So there is this guy that I really really like. I don't know how to get to him without having to put myself out there. He says he cares but then when we are with our friends he won't even talk to me. When we are alone he is always by me but wants to do anything other than talk, it seems like he only wants sex. We messed around once but I don't know what to do now. Am I stupid for falling in love with him and pretty much doing anything so that he will stay closer to me?
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Heather Corinna replies:
I don't know about you, but the times I call myself things like stupid are times I feel really bad about myself, usually for doing something I don't feel good about. Then I call myself something like that and I feel even worse, and have an even harder time making choices that are about being kind to myself, because I'm being really mean to me. So, I try to avoid calling myself that and when I do, work hard to walk it to the rubbish bin and throw that word away, recognizing that I'm not stupid and that putting myself down isn't anything close to helpful. I suggest you do the same thing.
Popular VideoCongress just passed a drug testing law that has a lot of people outraged. Do you think this is wrong?
I don't think you're stupid. I think the kinds of feelings you are having can be really confusing and tough to navigate, for all of us, but especially when we're new to them. The feelings we have for someone like this are also sometimes in conflict with the way they treat us: as weird as it can seem, sometimes we can feel really into someone who, when we check in with our heads, it doesn't make any sense to feel that into. Romantic or sexual feelings are often illogical and we don't always have them for people who feel the same way or, who do, but still aren't a good choice for us to try and have relationships with. Having certain feelings doesn't always make us, or anyone else, capable or enacting them in healthy or reasonable ways.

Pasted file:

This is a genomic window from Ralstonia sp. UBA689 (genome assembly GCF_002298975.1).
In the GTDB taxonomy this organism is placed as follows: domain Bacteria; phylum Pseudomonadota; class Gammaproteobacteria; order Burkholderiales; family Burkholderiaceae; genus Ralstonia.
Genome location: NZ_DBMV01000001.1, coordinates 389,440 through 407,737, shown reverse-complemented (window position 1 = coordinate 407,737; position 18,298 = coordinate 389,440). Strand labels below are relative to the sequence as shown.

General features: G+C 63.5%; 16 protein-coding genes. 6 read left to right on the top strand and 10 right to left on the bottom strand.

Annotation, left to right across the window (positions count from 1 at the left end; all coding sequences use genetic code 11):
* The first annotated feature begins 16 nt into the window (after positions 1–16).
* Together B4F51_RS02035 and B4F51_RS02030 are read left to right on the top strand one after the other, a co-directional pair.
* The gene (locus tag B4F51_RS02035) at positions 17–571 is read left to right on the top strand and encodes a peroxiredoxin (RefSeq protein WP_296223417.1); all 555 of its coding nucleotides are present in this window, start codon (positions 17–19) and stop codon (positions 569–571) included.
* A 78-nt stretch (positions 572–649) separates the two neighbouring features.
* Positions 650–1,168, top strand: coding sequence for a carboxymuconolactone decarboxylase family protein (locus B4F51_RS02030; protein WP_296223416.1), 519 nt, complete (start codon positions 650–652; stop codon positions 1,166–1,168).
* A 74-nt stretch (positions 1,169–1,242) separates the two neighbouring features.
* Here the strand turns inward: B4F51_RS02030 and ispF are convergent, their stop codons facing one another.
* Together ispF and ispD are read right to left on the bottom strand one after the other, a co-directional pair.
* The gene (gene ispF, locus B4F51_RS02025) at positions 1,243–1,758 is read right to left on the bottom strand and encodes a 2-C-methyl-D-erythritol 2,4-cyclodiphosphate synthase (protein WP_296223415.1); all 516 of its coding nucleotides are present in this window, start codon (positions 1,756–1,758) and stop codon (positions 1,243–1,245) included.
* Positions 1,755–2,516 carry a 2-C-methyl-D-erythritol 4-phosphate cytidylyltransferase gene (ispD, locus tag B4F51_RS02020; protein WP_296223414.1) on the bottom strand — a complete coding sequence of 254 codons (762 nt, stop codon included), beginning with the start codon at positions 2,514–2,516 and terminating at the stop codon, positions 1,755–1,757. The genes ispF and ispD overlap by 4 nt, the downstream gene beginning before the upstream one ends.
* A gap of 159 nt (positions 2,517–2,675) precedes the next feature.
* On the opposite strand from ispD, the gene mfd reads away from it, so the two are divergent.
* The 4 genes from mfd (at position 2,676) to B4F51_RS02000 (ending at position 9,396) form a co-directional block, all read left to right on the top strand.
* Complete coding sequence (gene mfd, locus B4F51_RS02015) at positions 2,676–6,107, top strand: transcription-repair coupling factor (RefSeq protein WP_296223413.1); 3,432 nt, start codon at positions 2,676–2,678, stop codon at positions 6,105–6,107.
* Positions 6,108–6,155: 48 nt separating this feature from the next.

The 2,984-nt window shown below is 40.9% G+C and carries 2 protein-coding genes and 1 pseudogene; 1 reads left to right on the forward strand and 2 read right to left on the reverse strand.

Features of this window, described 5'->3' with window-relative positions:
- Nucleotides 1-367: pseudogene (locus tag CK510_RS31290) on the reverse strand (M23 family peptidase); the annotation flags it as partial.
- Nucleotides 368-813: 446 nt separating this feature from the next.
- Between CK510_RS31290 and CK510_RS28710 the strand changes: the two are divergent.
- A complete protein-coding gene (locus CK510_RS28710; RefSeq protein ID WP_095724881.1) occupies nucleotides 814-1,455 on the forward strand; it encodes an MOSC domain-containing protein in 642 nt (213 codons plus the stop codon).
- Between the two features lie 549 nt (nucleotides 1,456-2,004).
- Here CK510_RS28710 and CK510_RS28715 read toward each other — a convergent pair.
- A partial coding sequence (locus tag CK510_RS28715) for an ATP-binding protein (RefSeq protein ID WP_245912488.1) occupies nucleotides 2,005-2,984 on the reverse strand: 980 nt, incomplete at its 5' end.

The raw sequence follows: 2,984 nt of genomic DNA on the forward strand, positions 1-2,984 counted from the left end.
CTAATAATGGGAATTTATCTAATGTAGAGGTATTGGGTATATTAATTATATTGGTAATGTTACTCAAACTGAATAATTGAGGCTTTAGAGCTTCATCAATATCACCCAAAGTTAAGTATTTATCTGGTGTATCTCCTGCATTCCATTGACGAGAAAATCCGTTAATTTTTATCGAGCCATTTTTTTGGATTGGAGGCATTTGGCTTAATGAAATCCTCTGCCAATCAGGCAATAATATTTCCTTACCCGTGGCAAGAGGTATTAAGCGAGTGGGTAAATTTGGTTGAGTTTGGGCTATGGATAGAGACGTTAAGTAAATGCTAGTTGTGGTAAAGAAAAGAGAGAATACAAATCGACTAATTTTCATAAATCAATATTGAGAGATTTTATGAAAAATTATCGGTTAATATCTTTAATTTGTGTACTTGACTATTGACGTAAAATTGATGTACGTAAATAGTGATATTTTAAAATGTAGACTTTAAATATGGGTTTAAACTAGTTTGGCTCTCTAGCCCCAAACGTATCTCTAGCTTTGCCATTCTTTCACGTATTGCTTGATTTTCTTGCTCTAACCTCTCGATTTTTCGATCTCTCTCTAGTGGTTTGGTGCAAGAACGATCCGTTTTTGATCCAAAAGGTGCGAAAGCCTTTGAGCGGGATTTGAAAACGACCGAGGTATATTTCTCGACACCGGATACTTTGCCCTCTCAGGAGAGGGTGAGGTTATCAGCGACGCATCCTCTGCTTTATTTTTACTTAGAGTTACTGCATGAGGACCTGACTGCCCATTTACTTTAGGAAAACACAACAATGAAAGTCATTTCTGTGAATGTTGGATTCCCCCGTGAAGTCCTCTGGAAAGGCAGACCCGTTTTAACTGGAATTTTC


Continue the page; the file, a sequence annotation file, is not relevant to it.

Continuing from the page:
I want to start by making some distinctions. It sounds like, as you say, you really, really like this guy. It sounds like you have romantic and maybe sexual feelings for this guy. Okay. But I'm not hearing anything in this that sounds like love to me.